The situation in Bhur Bharat Nagar is worse. This area consists mainly of shanty dwellings made of metal sheets with a tarpaulin roof supported by bamboos. Residents live in abject poverty, working as daily wage labourers, rag pickers, and the like. Many are unemployed and some are unwilling to seek a job. Most of the shanties lack basic sanitation facility. However, the slum area has a Sulabh Shauchalaya or community toilet. They are well maintained with separate sections for men and women, providing eight latrines and around ten to twelve taps for bathing and washing. The downside is that residents are deterred from using the facility due to usage charges of Rs3/- for toilet and Rs. 5/- for bathing. There are concerns on sewerage, and women and girls have limited access to feminine hygiene products. They also face daily challenges of proper and ethical disposal of sanitary pads.

“Although the government has rolled several initiatives to address issues of sanitation and also build toilets, it was not enough. There is a need to address behavioural change and sustainable infrastructure as well as generate awareness about sanitation to achieve fruitful results”

Team A realised that although the government has rolled several initiatives to address issues of sanitation and also build toilets, it was not enough. There is a need to address behavioural change and sustainable infrastructure as well as generate awareness about sanitation to achieve fruitful results. Making sanitation sustainable is a challenging task which needs the intervention of the society at large. The Team also highlighted the involvement of the local community in planning, implementation, and monitoring of sanitation activities.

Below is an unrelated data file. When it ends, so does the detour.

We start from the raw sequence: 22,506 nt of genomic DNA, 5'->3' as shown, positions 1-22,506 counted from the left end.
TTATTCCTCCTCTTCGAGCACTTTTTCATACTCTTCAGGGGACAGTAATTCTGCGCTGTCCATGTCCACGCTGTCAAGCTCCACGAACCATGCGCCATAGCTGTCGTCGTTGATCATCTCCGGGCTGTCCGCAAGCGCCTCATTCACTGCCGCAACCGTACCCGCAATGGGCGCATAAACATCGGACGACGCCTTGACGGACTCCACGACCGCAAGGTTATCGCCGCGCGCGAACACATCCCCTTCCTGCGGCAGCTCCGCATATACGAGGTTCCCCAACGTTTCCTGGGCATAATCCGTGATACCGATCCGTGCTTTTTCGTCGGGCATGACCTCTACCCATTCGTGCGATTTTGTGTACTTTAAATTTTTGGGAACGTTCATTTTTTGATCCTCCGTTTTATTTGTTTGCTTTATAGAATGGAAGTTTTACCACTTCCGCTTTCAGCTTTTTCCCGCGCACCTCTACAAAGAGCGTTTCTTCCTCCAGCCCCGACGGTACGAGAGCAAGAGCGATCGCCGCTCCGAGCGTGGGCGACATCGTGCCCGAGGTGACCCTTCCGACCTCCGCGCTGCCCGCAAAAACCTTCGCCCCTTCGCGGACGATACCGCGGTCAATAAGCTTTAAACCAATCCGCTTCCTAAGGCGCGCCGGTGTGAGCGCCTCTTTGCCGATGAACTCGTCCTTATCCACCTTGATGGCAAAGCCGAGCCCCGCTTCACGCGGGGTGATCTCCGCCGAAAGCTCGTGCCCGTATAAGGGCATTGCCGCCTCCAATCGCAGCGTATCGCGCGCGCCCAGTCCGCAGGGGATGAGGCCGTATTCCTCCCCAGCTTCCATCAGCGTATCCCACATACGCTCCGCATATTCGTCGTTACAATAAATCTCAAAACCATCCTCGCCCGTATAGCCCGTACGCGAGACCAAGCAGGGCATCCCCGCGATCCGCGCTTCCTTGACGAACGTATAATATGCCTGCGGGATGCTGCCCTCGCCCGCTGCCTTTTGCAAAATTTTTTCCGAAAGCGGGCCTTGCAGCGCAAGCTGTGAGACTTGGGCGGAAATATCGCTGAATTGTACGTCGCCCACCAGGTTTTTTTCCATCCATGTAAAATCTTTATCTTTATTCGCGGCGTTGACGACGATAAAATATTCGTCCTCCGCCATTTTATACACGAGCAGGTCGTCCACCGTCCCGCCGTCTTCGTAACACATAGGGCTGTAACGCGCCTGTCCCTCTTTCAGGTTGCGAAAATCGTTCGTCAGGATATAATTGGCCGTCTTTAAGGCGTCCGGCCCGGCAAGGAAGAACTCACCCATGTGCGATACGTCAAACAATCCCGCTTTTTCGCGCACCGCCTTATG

Introducing PPP Models to Ensure Sustainable Sanitation

• 75 percent companies support programmes related to creating infrastructure, such as the construction of toilets and water facilities, with little focus on programmes aim at influencing behaviour. Companies can tie up with NGOs and social activists who have the expertise to build the social connect and generate awareness among the masses.

• The operation and maintenance of sanitation facilities is essential to ensure that there is no ‘functionality’ gap due to poor conditions that render these facilities unusable. However, this part has been highly neglected by Corporates. Companies could finance operations and maintenance and hire an agency through an Annual Maintenance Contract (AMC) to deliver required services on a regular basis. Subsidies and funding must be provided to start-ups who wish to build a sustainable business model and an efficient sanitation ecosystem.

• Proper support framework must be provided to the NGOs for innovating new mechanisms of recycling waste and treating waste water by companies.

  • To build robust infrastructure to ensure proper sewerage and drainage systems, Government must tie up with private sector companies.

Promoting Cultural Shift

• Government and NGOs can aggressively put efforts to bring about the behavioural change of open defecation among the masses.

• Instituting incentives or penalties to reinforce desired behaviour.